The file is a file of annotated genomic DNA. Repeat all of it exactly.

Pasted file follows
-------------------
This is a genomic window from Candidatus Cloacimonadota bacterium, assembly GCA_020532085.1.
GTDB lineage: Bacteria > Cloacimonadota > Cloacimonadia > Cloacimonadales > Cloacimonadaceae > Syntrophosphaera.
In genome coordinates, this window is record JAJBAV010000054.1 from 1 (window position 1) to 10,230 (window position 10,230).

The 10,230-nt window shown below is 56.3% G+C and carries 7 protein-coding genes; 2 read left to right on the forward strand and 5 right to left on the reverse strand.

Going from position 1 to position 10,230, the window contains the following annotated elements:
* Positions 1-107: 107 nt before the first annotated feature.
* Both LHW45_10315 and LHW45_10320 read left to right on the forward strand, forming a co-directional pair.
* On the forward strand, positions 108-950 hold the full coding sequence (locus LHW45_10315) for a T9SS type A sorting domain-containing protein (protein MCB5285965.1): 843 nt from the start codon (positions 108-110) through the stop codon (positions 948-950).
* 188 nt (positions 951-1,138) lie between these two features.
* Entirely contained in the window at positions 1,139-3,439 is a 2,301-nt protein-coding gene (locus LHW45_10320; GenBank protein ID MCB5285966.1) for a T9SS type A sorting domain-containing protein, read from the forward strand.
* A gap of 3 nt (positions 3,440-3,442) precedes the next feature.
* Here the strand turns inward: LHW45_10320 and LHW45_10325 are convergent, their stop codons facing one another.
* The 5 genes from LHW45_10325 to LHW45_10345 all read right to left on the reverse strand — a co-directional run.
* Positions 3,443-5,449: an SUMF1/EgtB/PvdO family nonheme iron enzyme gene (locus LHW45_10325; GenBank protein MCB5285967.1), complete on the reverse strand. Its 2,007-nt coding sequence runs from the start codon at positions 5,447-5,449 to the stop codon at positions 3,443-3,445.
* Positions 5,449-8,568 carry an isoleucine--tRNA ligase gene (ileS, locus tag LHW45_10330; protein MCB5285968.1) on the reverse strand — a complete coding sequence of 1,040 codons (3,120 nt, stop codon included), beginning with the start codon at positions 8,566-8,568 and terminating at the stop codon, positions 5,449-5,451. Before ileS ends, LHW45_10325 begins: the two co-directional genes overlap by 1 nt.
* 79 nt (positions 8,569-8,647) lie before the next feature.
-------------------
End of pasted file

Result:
This is a genomic window from Candidatus Cloacimonadota bacterium, assembly GCA_020532085.1.
GTDB lineage: Bacteria > Cloacimonadota > Cloacimonadia > Cloacimonadales > Cloacimonadaceae > Syntrophosphaera.
In genome coordinates, this window is record JAJBAV010000054.1 from 1 (window position 1) to 10,230 (window position 10,230).

The 10,230-nt window shown below is 56.3% G+C and carries 7 protein-coding genes; 2 read left to right on the forward strand and 5 right to left on the reverse strand.

Going from position 1 to position 10,230, the window contains the following annotated elements:
* Positions 1-107: 107 nt before the first annotated feature.
* Both LHW45_10315 and LHW45_10320 read left to right on the forward strand, forming a co-directional pair.
* On the forward strand, positions 108-950 hold the full coding sequence (locus LHW45_10315) for a T9SS type A sorting domain-containing protein (protein MCB5285965.1): 843 nt from the start codon (positions 108-110) through the stop codon (positions 948-950).
* 188 nt (positions 951-1,138) lie between these two features.
* Entirely contained in the window at positions 1,139-3,439 is a 2,301-nt protein-coding gene (locus LHW45_10320; GenBank protein ID MCB5285966.1) for a T9SS type A sorting domain-containing protein, read from the forward strand.
* A gap of 3 nt (positions 3,440-3,442) precedes the next feature.
* Here the strand turns inward: LHW45_10320 and LHW45_10325 are convergent, their stop codons facing one another.
* The 5 genes from LHW45_10325 to LHW45_10345 all read right to left on the reverse strand — a co-directional run.
* Positions 3,443-5,449: an SUMF1/EgtB/PvdO family nonheme iron enzyme gene (locus LHW45_10325; GenBank protein MCB5285967.1), complete on the reverse strand. Its 2,007-nt coding sequence runs from the start codon at positions 5,447-5,449 to the stop codon at positions 3,443-3,445.
* Positions 5,449-8,568 carry an isoleucine--tRNA ligase gene (ileS, locus tag LHW45_10330; protein MCB5285968.1) on the reverse strand — a complete coding sequence of 1,040 codons (3,120 nt, stop codon included), beginning with the start codon at positions 8,566-8,568 and terminating at the stop codon, positions 5,449-5,451. Before ileS ends, LHW45_10325 begins: the two co-directional genes overlap by 1 nt.
* 79 nt (positions 8,569-8,647) lie before the next feature.